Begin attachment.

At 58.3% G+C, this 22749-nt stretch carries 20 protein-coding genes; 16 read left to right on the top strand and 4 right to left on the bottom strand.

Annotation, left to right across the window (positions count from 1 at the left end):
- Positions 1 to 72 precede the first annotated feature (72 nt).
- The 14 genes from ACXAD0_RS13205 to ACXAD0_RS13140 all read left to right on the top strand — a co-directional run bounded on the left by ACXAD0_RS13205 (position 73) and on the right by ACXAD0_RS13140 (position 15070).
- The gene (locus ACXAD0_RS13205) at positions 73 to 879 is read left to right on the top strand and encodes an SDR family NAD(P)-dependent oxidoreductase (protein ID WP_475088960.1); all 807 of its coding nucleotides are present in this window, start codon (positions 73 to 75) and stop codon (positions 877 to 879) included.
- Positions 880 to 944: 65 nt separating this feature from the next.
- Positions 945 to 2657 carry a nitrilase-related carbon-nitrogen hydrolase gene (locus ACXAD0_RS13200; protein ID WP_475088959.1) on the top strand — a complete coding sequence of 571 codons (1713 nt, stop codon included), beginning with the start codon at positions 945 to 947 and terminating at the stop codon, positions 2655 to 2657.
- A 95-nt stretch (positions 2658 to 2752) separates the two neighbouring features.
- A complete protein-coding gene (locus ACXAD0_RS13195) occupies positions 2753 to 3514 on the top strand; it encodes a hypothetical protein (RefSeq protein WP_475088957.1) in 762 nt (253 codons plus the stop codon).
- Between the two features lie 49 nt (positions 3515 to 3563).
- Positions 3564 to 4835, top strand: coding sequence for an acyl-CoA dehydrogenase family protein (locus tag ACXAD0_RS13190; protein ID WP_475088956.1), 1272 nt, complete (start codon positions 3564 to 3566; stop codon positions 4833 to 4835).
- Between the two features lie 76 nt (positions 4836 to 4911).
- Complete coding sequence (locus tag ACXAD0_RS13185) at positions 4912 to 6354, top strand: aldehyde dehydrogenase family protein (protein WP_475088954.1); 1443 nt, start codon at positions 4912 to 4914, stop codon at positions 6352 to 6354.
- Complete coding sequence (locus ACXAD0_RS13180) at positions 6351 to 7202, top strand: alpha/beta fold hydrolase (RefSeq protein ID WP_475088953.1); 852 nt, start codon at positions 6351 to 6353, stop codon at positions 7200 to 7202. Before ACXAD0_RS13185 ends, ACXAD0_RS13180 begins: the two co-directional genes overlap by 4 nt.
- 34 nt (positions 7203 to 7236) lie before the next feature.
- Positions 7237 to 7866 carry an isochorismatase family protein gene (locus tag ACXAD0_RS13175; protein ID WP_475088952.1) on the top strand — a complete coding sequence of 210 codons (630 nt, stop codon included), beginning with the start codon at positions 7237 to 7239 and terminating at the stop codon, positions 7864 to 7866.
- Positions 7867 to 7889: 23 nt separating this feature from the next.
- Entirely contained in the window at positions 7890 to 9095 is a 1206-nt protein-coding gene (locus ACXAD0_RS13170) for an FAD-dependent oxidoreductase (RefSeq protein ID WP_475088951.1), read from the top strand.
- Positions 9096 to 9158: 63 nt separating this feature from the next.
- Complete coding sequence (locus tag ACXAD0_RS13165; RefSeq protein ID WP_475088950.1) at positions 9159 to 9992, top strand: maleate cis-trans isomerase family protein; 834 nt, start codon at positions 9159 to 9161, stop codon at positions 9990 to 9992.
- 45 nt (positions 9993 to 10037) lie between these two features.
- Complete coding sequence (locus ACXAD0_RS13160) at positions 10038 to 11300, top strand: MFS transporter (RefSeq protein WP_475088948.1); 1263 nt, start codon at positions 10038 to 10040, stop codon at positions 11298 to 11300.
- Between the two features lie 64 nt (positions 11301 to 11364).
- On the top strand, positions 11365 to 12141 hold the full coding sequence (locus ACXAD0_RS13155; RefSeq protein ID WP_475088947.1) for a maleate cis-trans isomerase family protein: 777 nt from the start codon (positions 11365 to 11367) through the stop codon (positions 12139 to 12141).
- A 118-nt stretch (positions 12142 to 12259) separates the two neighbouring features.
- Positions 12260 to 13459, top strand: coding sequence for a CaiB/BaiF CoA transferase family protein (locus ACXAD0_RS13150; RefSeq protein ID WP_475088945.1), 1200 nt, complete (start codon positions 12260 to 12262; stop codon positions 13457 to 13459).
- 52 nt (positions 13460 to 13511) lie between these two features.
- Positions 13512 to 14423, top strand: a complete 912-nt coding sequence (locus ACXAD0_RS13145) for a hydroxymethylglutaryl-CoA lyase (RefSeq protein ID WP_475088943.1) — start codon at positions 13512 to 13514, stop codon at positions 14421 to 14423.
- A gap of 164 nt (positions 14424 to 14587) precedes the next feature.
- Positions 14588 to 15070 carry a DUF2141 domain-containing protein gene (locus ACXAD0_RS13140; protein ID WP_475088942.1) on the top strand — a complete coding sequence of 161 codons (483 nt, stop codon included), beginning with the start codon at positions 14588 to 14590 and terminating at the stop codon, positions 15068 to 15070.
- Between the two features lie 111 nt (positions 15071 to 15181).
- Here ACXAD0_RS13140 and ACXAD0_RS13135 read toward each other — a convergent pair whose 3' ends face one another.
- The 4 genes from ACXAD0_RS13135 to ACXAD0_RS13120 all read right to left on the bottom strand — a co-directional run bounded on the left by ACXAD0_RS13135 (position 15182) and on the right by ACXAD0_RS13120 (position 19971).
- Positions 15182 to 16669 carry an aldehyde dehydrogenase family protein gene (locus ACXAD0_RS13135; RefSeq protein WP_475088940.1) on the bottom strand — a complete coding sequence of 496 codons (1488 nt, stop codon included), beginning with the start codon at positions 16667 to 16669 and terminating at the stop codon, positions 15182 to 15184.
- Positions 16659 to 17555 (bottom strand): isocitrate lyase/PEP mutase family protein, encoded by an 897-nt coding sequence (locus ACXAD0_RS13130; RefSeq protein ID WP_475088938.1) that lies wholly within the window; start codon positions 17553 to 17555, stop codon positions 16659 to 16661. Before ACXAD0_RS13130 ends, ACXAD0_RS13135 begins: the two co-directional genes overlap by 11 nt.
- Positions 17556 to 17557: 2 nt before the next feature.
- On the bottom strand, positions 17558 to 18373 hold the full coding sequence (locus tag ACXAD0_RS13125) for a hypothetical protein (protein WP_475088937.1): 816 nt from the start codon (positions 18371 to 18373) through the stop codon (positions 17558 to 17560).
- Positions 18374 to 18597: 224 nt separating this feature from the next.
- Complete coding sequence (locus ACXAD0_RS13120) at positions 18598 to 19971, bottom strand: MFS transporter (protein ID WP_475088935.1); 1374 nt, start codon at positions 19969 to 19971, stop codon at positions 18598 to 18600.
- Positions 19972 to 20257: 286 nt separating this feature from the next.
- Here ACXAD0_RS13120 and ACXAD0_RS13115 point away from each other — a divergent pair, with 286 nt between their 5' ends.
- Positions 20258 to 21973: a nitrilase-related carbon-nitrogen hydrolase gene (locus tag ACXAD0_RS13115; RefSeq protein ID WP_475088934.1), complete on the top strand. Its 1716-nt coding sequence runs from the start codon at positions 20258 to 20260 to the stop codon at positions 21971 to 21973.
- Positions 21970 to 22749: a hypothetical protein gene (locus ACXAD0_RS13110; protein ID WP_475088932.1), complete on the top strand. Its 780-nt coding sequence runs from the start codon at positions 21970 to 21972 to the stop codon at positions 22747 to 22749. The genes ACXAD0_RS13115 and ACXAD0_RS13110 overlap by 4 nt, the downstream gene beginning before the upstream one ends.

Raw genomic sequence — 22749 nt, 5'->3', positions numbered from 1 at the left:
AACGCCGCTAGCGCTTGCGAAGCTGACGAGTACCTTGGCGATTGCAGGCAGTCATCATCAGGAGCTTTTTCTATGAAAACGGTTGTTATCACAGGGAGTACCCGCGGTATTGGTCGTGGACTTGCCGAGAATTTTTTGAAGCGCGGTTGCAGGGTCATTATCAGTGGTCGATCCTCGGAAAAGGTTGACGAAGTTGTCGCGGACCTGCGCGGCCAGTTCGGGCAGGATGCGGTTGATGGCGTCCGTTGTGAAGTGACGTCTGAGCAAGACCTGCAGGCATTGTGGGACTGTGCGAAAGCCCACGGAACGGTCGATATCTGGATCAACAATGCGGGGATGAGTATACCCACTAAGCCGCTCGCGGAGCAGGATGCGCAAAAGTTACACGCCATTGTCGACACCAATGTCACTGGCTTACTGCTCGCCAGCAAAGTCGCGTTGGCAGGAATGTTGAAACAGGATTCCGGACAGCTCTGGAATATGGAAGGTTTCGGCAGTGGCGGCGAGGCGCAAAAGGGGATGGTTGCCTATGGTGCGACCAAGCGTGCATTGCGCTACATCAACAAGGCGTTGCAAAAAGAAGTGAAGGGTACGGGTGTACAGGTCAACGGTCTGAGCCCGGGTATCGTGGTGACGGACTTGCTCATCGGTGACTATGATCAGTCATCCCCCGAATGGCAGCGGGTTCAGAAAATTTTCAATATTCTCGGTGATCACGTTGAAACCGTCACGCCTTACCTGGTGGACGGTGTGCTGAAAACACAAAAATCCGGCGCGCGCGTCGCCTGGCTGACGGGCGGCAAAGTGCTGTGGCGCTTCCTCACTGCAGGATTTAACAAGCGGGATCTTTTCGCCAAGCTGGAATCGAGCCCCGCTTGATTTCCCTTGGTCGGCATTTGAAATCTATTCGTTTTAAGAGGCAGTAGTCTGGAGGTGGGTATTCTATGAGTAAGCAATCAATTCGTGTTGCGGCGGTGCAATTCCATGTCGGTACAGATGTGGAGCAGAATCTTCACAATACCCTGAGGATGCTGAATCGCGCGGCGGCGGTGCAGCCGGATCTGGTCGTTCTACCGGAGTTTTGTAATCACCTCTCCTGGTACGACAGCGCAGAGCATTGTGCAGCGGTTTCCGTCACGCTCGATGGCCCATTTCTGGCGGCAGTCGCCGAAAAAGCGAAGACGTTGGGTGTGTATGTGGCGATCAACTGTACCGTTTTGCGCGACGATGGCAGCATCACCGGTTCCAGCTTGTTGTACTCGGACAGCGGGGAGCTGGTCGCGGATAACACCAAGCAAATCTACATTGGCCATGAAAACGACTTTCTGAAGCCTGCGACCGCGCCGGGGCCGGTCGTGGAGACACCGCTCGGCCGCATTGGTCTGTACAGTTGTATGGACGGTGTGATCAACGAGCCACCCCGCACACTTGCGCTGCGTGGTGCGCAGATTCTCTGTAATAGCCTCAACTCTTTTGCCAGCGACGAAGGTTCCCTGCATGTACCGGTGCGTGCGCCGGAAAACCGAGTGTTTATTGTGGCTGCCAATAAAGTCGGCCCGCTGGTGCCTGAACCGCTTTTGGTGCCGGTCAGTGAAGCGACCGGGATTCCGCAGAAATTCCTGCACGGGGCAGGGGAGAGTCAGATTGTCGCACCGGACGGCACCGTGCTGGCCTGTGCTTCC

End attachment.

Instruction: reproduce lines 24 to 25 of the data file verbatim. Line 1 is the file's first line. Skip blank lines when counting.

- On the top strand, positions 11365 to 12141 hold the full coding sequence (locus ACXAD0_RS13155; RefSeq protein ID WP_475088947.1) for a maleate cis-trans isomerase family protein: 777 nt from the start codon (positions 11365 to 11367) through the stop codon (positions 12139 to 12141).
- A 118-nt stretch (positions 12142 to 12259) separates the two neighbouring features.